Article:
As the novel coronavirus (COVID-19) continues to spread across the world, countries are adopting measures to contain the pandemic. In the United States, most Americans are staying at home and practicing social distancing to avoid spreading the disease. But the coronavirus doesn’t discriminate and threatens countries, communities and populations less prepared to combat the disease.
Approximately 84 percent of the refugee population are hosted in low to middle-income countries with weak health, water and sanitation systems, where the disease could easily and rapidly spread. To date, there have been no reports of coronavirus infections among refugees and asylum seekers. This, however, could change at any time. The outbreak is a global challenge that must be addressed through international solidarity and cooperation, especially when it comes to protecting the most vulnerable populations.
What is the novel coronavirus or COVID-19?
Coronaviruses are a large group of viruses that usually cause upper respiratory symptoms, such as cough and runny nose and, in some cases, can develop into a more serious disease. They get their name from the crown-like spikes on their surface (corona is the Latin word for crown).
The novel coronavirus (COVID-19) is a type of coronavirus that was discovered in December 2019 and has been rapidly spreading around the world. On March 11, 2020, the World Health Organization (WHO) officially declared the outbreak a pandemic.
What is the difference between an epidemic and a pandemic?
An epidemic is used to describe a disease that has spread over a specific area and affects a large number of people at the same time. If the spread escalates further, affecting a wider geographical area and a significant portion of the population in other countries, it becomes a pandemic.
What are the symptoms of the coronavirus (COVID-19)?
According to WHO, common symptoms of the coronavirus include fever, cough, shortness of breath and breathing difficulties. In more severe cases it can cause pneumonia, severe acute respiratory syndrome, kidney failure and even death. The elderly and people with underlying health conditions, such as diabetes, lung or heart diseases, are at higher risk of developing complications from this disease.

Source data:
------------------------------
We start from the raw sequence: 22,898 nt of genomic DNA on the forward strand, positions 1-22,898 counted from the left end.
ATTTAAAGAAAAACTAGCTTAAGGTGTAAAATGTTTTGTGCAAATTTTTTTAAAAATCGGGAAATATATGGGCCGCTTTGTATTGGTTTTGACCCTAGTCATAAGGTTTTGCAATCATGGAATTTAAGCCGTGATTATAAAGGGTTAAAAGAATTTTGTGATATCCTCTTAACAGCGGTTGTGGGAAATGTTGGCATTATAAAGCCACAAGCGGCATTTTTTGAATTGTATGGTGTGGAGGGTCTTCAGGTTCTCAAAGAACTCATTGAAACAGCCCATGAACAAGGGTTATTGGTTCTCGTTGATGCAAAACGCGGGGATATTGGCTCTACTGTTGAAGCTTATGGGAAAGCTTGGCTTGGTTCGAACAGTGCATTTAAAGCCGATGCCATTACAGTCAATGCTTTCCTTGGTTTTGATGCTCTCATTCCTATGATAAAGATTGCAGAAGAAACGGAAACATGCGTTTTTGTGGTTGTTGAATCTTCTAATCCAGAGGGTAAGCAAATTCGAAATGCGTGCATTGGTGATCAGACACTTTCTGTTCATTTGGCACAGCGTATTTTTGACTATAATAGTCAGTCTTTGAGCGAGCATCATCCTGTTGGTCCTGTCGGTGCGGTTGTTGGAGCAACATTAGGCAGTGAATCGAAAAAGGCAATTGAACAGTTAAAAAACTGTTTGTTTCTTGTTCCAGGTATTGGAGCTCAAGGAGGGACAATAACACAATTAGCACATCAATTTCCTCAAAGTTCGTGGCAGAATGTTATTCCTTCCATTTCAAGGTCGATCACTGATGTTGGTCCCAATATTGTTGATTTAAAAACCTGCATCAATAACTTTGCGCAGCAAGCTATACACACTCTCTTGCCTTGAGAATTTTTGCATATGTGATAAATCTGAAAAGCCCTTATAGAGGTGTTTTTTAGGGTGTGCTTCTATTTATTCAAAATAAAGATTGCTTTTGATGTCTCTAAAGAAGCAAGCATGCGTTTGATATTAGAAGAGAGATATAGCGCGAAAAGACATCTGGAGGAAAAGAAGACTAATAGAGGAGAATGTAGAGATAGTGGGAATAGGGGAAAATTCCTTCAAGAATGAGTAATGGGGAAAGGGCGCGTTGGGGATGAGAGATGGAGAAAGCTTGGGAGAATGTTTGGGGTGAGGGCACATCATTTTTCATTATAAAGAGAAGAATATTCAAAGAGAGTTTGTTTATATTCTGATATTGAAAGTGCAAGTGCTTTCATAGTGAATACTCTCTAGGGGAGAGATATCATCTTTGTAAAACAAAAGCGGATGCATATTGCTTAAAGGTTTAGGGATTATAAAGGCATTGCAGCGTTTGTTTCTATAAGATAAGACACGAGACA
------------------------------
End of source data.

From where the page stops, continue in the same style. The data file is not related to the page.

How is coronavirus (COVID-19) impacting refugees?
The vast majority of refugees and internally displaced people (IDPs) find themselves in overcrowded living conditions – either in refugee camps or urban areas – with very limited access to healthcare and sanitation systems. In these circumstances, the coronavirus can be easily spread in a short period of time. Moreover, many refugees and IDPs already suffer from underlying health conditions stemming from poor nutrition or reduced access to vaccines, which makes them highly vulnerable to the disease.
Recent restrictions on international travel are also having a direct impact on refugee families. As countries drastically reduce entry into their territories, the UN Refugee Agency and the International Organization for Migration (IOM) will be temporarily suspending refugee resettlements. This means refugee families waiting to be resettled will experience long delays and many will be stranded or separated from their family members.
What is UNHCR doing to prevent and respond to the coronavirus (COVID-19) outbreak?
Building on its experience with previous outbreaks (Severe Acute Respiratory Syndrome -SARS, Influenza and Ebola), UNHCR is stepping up efforts in more than 130 countries to ensure refugees and IDPs are included in national coronavirus surveillance, preparedness, response planning and activities.
Under WHO’s guidance, UNHCR is also working with ministries of health and local partners to review the capacity of public health services and putting in place contingency plans and mechanisms to respond in the event of an outbreak. Relevant communication materials have also been adapted to ensure refugee and internally displaced communities are updated on the latest hygiene and sanitation measures.
How can I help refugees during the coronavirus (COVID-19) crisis?
The coronavirus is a devastating challenge that is affecting us all. As we take steps to protect ourselves and our families, let’s also work together to ensure refugee families are protected against the virus and have access to adequate healthcare systems. Please make a donation today to protect vulnerable displaced families.